Now, the world changed after we obliterated an oncoming asteroid, without factoring in how the fallout would alter the ecology. Animals, fish, birds, and insects all grew to mammoth proportions and mankind was no longer atop the food chain. Instead, they fell to the bottom as their ranks were depleted by the hungry hungry wildlife.

So, it’s no fun, but thankfully Joel encounters Clyde (Michael Rooker) and Minnow (Ariana Greenblatt), who guide him. Nothing is as it appears from here on out and while predictable in places, it’s also heartwarming and fun. The overall story is fine, not demanding too much of its audiences, which we definitely could use.

The film is available in the usual assortments including the $k Ultra HD, Blu-ray, Digital HD combo pack. The 1080p transfer is excellent and there is enough of an improvement in the 2160 Dolby Vision edition to appreciate the subtleties that are brought out. The colorful world benefits from the Ultra HD. The DTS-HD Master Audio 7.1 lossless soundtrack complements it nicely.

There is a perfunctory assortment of extras on the Blu-ray disc including seven deleted scenes (11:50), Bottom of the Food Chain: The Cast of Love and Monsters (7:43), and It’s a Monster’s World: Creating a Post-Apocalyptic Landscape (7:04).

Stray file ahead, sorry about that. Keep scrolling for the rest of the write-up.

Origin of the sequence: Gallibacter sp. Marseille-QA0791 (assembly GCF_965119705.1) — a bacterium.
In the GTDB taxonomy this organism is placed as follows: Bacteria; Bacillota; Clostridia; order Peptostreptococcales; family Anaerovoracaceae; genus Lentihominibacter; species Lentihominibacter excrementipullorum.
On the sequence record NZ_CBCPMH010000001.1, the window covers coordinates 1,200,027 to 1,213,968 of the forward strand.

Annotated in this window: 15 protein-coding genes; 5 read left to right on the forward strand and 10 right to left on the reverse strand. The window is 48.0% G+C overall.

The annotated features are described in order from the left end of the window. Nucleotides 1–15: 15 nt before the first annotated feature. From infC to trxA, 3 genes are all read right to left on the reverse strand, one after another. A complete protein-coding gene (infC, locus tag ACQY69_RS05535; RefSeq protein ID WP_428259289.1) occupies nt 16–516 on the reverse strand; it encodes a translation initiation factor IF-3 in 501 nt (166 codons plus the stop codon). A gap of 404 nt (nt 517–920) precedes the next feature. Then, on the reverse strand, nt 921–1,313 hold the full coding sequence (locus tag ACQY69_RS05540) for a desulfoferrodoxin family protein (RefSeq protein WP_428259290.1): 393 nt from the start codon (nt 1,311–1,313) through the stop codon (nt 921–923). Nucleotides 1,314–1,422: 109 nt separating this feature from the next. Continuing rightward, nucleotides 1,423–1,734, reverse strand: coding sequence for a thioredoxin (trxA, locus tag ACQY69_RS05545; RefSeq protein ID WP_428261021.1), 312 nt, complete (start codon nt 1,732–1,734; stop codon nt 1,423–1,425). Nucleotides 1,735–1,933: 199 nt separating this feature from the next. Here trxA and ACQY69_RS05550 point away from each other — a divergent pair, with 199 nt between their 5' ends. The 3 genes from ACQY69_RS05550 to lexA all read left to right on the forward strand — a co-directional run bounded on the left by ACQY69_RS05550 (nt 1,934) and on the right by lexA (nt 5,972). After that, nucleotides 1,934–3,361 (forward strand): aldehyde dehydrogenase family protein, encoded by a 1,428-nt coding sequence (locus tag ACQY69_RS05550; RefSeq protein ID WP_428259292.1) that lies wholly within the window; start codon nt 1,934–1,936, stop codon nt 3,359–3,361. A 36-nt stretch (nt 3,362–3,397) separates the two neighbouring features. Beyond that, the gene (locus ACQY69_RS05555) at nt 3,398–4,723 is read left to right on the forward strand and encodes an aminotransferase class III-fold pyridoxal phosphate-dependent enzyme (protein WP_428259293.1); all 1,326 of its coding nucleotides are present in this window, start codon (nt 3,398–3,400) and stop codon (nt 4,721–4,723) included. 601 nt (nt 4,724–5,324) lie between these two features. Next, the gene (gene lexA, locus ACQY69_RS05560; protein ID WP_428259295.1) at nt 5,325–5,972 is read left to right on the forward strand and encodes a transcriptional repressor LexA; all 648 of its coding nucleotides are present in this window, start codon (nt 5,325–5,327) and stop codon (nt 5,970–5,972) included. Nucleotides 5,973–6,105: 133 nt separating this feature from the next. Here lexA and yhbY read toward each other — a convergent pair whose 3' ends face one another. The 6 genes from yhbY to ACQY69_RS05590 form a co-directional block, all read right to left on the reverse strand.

REVIEW: Tex Avery Screwball Classics: Volume 2
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REVIEW: Tex Avery Screwball Classics: Volume 2

The names of the legendary animators of the 30s and 40s have faded with time, except to the connoisseurs and collectors, which is a shame. Chuck Jones, Bob Clampett, and Tex Avery should be as well known as respected as is Walt Disney, though these days, the latter is better known as an entrepreneur than an animator.

This is why we should love and support Warner Archive, for gathering the forgotten but still vital cartoons of the past and making them available in contemporary forms, which brings me to the just-released Tex Avery Screwball Classics: Volume 2. One a single disc we have 21 cartoons to enjoy, most of which hold up extremely well.